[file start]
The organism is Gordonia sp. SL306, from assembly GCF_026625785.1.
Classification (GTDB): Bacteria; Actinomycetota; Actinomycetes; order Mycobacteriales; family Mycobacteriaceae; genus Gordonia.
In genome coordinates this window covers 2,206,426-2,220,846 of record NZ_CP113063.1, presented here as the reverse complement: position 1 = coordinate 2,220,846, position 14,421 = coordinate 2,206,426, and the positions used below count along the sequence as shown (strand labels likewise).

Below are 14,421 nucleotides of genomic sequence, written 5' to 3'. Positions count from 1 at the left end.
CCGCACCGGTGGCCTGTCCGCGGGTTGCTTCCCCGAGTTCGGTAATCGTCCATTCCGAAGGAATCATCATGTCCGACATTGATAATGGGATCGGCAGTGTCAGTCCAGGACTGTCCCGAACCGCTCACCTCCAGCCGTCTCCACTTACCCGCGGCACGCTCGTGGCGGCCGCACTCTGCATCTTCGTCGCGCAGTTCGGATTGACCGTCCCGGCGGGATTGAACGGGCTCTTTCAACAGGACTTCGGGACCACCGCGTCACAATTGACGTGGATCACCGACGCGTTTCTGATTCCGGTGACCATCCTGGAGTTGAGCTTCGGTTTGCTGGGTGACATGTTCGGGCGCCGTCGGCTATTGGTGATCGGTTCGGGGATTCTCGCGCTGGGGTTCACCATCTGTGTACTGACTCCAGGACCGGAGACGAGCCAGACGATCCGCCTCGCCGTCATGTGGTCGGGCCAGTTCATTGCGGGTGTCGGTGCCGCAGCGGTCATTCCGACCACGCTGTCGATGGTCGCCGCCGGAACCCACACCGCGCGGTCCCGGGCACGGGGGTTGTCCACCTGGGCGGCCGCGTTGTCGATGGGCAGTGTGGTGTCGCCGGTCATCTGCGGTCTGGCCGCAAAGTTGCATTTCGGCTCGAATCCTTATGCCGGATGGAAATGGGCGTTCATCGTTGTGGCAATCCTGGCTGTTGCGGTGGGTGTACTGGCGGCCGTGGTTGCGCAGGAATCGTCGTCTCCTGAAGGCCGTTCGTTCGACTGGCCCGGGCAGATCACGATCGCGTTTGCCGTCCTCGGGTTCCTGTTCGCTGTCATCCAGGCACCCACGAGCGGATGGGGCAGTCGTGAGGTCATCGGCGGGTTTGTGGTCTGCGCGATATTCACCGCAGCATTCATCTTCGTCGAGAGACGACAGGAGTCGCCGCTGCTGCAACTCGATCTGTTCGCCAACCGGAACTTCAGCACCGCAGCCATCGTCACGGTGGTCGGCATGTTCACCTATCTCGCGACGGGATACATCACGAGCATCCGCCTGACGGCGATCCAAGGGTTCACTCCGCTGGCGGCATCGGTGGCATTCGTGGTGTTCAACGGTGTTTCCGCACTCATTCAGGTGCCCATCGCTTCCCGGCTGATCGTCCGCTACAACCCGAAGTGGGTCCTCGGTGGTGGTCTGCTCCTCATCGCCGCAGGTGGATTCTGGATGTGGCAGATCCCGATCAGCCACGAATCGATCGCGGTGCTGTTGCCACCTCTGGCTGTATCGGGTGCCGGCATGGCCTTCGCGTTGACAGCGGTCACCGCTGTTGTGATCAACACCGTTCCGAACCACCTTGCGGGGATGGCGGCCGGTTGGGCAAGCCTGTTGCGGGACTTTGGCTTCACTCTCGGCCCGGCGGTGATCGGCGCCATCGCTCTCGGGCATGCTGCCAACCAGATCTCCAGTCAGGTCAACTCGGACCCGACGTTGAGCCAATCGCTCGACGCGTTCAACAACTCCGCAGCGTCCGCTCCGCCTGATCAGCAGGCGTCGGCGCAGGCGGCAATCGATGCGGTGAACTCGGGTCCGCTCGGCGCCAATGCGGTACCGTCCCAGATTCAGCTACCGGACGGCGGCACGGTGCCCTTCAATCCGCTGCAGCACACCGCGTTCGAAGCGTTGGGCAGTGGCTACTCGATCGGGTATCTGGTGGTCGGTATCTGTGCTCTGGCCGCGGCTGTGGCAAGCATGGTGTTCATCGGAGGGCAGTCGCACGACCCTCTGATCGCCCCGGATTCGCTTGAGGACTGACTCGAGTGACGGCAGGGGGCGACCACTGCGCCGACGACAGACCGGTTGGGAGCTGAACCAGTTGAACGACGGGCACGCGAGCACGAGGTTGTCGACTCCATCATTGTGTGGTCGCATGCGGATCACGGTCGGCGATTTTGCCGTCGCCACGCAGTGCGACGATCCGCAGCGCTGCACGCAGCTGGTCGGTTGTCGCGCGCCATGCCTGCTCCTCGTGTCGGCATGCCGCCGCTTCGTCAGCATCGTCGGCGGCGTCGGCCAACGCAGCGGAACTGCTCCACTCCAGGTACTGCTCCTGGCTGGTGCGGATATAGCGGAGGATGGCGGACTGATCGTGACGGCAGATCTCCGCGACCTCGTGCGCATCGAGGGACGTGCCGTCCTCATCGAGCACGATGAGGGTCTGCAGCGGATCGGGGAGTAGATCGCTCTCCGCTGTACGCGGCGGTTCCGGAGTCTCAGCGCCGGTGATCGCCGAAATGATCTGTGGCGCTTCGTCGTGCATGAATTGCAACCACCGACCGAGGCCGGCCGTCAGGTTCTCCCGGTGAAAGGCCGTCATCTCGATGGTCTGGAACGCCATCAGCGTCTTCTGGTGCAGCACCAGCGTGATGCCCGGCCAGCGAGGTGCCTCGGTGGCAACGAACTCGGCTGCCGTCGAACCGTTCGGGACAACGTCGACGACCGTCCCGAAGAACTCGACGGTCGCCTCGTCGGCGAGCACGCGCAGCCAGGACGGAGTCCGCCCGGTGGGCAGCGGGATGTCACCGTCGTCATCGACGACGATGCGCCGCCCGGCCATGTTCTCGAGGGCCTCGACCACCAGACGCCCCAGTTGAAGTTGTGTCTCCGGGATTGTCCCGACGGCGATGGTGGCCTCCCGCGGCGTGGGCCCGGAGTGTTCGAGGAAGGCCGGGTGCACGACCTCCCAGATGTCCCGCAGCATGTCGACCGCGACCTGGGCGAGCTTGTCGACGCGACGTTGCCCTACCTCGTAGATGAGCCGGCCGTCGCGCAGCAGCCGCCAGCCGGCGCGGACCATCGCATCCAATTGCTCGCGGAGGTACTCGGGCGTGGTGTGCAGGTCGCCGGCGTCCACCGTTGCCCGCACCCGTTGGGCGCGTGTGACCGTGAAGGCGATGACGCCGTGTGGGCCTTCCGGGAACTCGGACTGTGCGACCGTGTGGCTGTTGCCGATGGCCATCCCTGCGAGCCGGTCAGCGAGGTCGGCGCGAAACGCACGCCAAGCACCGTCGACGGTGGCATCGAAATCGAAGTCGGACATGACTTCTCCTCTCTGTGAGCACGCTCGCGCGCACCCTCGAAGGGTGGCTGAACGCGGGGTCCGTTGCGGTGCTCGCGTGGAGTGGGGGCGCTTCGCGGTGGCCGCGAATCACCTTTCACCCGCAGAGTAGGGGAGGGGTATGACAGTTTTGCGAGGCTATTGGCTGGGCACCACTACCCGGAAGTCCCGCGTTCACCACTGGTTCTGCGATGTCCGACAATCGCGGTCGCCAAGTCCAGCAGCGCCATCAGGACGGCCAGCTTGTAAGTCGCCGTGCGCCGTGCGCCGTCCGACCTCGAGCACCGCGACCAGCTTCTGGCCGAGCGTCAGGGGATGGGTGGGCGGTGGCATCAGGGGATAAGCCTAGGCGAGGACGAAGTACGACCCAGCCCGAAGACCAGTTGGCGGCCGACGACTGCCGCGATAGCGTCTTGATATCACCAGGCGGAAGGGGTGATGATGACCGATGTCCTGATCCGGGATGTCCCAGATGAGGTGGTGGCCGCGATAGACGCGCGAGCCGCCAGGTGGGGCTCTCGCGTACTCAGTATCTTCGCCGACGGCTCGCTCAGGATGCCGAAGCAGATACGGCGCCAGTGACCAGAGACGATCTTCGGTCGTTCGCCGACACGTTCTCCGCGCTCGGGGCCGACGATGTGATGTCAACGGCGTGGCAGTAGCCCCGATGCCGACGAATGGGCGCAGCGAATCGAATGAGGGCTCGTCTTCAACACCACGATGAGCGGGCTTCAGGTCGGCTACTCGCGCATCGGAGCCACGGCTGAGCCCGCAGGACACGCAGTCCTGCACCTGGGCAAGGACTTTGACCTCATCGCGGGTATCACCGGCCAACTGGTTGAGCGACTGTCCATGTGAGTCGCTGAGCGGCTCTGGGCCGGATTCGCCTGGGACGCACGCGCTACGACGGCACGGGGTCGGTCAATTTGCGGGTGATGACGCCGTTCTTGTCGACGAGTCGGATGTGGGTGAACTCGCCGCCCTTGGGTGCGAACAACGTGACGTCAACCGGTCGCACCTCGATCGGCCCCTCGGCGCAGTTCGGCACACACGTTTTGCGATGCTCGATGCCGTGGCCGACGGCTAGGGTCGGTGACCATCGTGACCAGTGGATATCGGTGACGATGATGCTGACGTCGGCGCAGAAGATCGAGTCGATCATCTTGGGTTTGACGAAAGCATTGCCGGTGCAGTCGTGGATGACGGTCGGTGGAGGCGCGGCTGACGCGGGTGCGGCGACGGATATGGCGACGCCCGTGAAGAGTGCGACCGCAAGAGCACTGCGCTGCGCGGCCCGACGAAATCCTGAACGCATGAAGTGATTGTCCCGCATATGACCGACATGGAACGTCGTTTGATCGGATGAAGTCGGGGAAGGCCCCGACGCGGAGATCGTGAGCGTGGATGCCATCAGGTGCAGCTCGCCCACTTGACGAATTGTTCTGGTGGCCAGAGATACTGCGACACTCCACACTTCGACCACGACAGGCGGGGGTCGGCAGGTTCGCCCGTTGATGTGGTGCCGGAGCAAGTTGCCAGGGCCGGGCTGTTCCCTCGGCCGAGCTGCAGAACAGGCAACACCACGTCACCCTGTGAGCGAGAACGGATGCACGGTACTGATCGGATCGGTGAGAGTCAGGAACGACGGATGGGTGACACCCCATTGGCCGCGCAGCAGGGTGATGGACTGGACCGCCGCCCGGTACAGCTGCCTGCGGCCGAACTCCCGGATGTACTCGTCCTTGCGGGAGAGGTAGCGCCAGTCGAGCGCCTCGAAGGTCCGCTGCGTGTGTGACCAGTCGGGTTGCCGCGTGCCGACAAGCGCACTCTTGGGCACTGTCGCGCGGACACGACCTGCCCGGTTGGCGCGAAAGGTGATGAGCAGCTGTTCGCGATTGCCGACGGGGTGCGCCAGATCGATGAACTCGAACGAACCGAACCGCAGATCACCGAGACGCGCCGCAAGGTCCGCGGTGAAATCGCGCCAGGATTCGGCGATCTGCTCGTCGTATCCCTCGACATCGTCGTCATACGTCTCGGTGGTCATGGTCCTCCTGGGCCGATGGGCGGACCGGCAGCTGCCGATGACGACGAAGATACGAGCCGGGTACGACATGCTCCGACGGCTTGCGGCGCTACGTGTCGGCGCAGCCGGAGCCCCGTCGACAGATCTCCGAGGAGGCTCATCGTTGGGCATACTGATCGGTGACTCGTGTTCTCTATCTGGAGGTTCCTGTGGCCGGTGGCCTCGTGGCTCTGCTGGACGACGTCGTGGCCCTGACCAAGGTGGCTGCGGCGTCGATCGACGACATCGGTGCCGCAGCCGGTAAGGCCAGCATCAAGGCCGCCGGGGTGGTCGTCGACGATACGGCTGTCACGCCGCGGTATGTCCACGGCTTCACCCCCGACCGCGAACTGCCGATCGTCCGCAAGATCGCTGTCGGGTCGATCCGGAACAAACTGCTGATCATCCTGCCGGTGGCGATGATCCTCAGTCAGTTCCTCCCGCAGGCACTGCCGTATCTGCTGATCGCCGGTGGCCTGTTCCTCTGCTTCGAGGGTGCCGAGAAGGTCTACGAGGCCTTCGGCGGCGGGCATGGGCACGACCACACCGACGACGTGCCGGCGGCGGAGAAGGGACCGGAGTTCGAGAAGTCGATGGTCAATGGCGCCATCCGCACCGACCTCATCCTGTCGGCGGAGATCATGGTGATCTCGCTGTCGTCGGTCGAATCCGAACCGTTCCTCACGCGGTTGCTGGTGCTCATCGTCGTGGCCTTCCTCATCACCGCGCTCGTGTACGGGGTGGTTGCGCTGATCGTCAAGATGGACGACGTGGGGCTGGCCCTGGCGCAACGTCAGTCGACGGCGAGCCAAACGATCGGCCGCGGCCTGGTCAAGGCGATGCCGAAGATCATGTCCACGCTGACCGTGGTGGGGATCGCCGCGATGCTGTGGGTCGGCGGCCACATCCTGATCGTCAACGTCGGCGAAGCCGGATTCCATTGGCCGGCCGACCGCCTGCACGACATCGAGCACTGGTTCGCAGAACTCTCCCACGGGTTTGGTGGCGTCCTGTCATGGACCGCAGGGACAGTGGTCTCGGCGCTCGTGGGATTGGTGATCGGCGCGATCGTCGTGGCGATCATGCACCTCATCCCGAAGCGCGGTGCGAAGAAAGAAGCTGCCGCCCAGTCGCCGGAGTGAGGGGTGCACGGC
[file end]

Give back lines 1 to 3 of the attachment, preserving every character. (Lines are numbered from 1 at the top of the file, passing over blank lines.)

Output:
The organism is Gordonia sp. SL306, from assembly GCF_026625785.1.
Classification (GTDB): Bacteria; Actinomycetota; Actinomycetes; order Mycobacteriales; family Mycobacteriaceae; genus Gordonia.
In genome coordinates this window covers 2,206,426-2,220,846 of record NZ_CP113063.1, presented here as the reverse complement: position 1 = coordinate 2,220,846, position 14,421 = coordinate 2,206,426, and the positions used below count along the sequence as shown (strand labels likewise).